A famous French master of glass works and decorator, known for his work in studio glass and his stained glass windows. Born in 1908 and died on August 25, 1969 in Paris. He studied at the National Higher School of Fine Arts (Ecole Nationale Superiore des Beaux Arts), then at the Higher School of Decorative Arts (E.N.S.A.D. - Ecole nationale superieure des arts decoratifs). After training, he specialized in decorative art under the direction of great artists such as Jacques Gruber and Charles Lemarskier.
He collaborated with Fontana Arte in the 50s and became the artistic director of the Italian brand for one decade, starting in 1954. During this time, he developed the best-selling table lamp “Fontana model 853” (1954), made of white opal glass, which is represented in the permanent collection of the Triennale di Milano Design Museum and is still one of the best-selling products of FontanaArte.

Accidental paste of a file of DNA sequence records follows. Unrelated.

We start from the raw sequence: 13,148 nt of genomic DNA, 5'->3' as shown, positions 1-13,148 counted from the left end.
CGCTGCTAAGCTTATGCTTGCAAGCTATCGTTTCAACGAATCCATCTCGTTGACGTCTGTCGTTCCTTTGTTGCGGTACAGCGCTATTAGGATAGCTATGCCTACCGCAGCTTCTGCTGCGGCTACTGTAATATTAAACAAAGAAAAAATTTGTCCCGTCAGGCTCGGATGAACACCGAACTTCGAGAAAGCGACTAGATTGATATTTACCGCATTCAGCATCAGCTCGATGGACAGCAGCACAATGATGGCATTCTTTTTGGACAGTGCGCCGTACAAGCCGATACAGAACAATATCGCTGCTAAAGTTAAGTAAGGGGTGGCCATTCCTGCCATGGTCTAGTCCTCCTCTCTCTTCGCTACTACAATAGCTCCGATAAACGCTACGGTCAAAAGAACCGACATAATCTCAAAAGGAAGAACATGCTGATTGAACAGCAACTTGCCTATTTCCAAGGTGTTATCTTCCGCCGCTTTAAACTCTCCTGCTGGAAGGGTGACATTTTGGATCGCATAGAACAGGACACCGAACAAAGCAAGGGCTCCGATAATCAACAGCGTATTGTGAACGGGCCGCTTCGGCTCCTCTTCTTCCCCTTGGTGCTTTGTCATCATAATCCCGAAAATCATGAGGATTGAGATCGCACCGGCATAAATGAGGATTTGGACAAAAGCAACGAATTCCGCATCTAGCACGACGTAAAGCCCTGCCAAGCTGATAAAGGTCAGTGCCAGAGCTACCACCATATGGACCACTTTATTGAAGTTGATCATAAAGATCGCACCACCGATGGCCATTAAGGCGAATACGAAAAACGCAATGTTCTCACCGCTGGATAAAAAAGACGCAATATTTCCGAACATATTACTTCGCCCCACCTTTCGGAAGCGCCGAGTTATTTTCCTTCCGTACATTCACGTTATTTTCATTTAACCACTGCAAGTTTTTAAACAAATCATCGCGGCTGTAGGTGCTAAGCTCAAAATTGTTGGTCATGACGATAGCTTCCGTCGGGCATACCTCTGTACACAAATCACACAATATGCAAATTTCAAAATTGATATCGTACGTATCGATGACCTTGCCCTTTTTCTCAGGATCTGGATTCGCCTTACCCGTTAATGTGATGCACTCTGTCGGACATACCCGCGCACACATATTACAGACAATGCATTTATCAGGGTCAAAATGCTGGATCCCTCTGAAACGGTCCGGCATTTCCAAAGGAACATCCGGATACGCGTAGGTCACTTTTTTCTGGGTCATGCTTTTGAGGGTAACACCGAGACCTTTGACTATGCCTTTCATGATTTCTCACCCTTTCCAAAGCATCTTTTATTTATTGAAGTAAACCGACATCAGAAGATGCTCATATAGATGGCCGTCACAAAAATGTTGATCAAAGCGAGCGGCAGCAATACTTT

Ingrand began to work, creating stained-glass windows for private customers. He made a large number of stained-glass windows for religious buildings, hotels and public places. His first works were windows for the churches of Saint-Agnes and Maison-Alfort, and in addition he participated in the Notre-Dame de Paris project in 1937.
In 1939, he was called up for military service and was captured at Hoyersverd in May 1940. In 1945, after returning from captivity, he divorced his wife, immediately marrying Marie-Albert Madre-Rey, with whom he had two children.
During his work at FontanaArte, Ingrand created a real classic design, making mirrors, chandeliers, floor lamps and other glass objects in limited series for wealthy people, as well as more affordable designs.
In 1967, he was elected President of the French Lighting Association (Association Francaise de lEclairage) and founded Verre Lumiere, one of the first manufacturers of halogen lamps. Ingrand was awarded the Order of the Honorable French Legion.